What about the chemicals in the foam? No one yet knows what the impact of the chemicals in the foam will have on the animals that ingest them or the humans who eat the fish or drink water from the Bay. GBF has started the “Say NO to Foam” project. The project will gather the science around the chemical harm from samples of dock foam. Hopefully more information will be available by this spring, so stay tuned …
- Clean up your shoreline. Get your family together with clear plastic garbage bags and pick up all the foam on your property. Take those bags to the PaB Municipal Waste Facility on the South Shore Road. They will take bags of small pieces only. The very large pieces must be taken to Site 9 for disposal.
- Do you own an older dock? The source of the dock foam pollution we are seeing is likely present in older or abandoned docks. If you have an older dock please consider replacing those XPS foam blocks before they continue to degrade releasing millions of Styrofoam particles into the Bay. Then replace them with some of the newer products on the market today mentioned below. If you have a new dock and have towed your old one somewhere and abandoned it, according to the TOA, you are still responsible for its safe removal. Abandoned dock materials can be dismantled into manageable sized pieces and disposed of at the Devil’s Elbow, Sheep Head, Crane or Healey Lake transfer sites in the southern portion of the Township, as well as the Site 9 Landfill site in the north Archipelago.
- Secure your docks for the winter. With the high water, heaving winter ice and storm surges being the new normal, please ensure that your docks are well secured to withstand what Mother Nature brings to PaB this winter.
- Replace XPS with encapsulated polystyrene. Most dock manufacturers do not use XPS anymore. Today there are several other flotation options that will not release plastics into the environment, including using 55- gallon (208 litre) plastic drums, resin-encapsulated foam billets, and steel floats. While there’s no doubt that XPS is cheaper compared to other options, the cost to the environment is much higher because pollution and damage will last forever. If you are planning to replace your dock soon, consider using resin-encapsulated foam or another flotation option that will not release plastics into the environment.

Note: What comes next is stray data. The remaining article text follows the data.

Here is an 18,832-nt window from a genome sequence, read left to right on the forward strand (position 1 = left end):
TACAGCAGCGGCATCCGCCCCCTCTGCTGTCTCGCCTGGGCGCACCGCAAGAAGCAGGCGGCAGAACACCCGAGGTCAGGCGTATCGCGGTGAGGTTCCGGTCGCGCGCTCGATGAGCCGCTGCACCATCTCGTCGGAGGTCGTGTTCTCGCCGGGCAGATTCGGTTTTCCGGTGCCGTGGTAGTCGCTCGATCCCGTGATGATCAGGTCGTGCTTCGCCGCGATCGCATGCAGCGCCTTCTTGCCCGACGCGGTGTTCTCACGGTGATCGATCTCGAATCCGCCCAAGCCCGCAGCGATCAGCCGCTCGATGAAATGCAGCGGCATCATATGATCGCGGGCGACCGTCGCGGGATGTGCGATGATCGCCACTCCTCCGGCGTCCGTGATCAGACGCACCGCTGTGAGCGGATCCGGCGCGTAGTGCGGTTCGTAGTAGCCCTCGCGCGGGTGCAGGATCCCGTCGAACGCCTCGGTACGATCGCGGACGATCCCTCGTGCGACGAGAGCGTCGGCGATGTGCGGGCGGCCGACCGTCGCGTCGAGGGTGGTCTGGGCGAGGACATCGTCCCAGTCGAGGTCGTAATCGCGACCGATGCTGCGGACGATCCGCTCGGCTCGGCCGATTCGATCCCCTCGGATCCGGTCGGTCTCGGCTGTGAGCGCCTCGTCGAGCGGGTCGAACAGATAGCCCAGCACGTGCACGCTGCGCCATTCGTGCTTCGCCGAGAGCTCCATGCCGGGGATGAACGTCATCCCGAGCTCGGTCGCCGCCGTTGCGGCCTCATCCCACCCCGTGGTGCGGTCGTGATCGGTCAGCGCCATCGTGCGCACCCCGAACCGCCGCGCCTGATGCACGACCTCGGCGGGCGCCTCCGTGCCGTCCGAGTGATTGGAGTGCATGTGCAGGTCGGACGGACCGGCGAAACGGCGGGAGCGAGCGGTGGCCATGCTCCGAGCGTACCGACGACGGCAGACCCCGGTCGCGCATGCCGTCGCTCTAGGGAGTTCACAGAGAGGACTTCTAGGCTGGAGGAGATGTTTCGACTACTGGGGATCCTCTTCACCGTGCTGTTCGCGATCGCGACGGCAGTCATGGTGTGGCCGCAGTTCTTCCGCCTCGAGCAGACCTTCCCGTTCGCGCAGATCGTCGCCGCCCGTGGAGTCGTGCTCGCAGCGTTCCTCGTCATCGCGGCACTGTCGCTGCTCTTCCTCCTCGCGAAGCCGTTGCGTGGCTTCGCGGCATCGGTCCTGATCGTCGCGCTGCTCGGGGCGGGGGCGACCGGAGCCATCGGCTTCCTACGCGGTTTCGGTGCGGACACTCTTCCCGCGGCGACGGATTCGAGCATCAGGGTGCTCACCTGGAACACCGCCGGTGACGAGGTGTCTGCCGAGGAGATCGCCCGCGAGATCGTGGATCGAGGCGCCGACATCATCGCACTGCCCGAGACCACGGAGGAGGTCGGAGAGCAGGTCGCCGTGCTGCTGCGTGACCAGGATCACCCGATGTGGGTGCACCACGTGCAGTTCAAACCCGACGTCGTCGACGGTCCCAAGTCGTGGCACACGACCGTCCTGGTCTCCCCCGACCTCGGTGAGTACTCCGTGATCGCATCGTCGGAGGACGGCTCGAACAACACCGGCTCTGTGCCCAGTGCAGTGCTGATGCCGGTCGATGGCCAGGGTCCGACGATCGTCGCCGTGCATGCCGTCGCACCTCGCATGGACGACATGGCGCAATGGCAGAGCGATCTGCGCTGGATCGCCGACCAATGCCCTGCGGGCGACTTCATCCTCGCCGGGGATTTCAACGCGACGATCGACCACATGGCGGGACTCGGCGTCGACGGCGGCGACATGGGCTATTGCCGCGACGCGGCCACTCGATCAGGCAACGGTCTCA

Positive developments are occurring at the Township of the Archipelago (TOA). On December 13, 2019, the TOA passed a resolution to initiate an education program in cooperation with ratepayer associations, Georgian Bay Forever, Georgian Bay Biosphere Reserve and the Great Lakes mayors regarding the environmental impact of foam docks, including lobbying efforts to encourage the provincial government to ban the use of foam
for docks. A great start!3
- But let’s keep the momentum going …Seek change from politicians and keep the pressure on about this issue.
- Contact dock manufacturers and retailers, such as our local contractors, Dock Kings, Scott Kemp at the Ironworker, McRhode, Premium Dock in Parry Sound, Rona and Canadian Tire. If they are selling XPS for docks, let them know your opinion of it.
Because, sadly, this is only the tip of the iceberg. Approximately 22 million pounds of plastic enter the Great Lakes each year including Georgian Bay. Much of this plastic pollution is deposited on the ecologically diverse and productive shorelines, compromising these important habitats.4
Individual actions can drive change …
1 “Top Ten Items You Picked up from Georgian Bay Shorelines,” Georgian Bay Forever, Vol. 10, Issue 3, Fall 2019, pg. 5.
2 Max Roman Dilthey, “How long does it take Styrofoam to Break Down?”, Sciencing, Updated April 19, Retrieved on March 28 at https://sciencing.com/long-styrofoam-break-down-5407877.html
3 Thompson, Sandy. “The Big and Very Tiny Problem with Dock Foam,” Georgian Bay Association, Vol.30, No, 1, Spring 2020. Sandy’s article was a major source of information for this piece.
4 “Top Ten Items You Picked up from Georgian Bay Shorelines,” Georgian Bay Forever, Vol. 10, Issue 3, Fall 2019, pg. 5.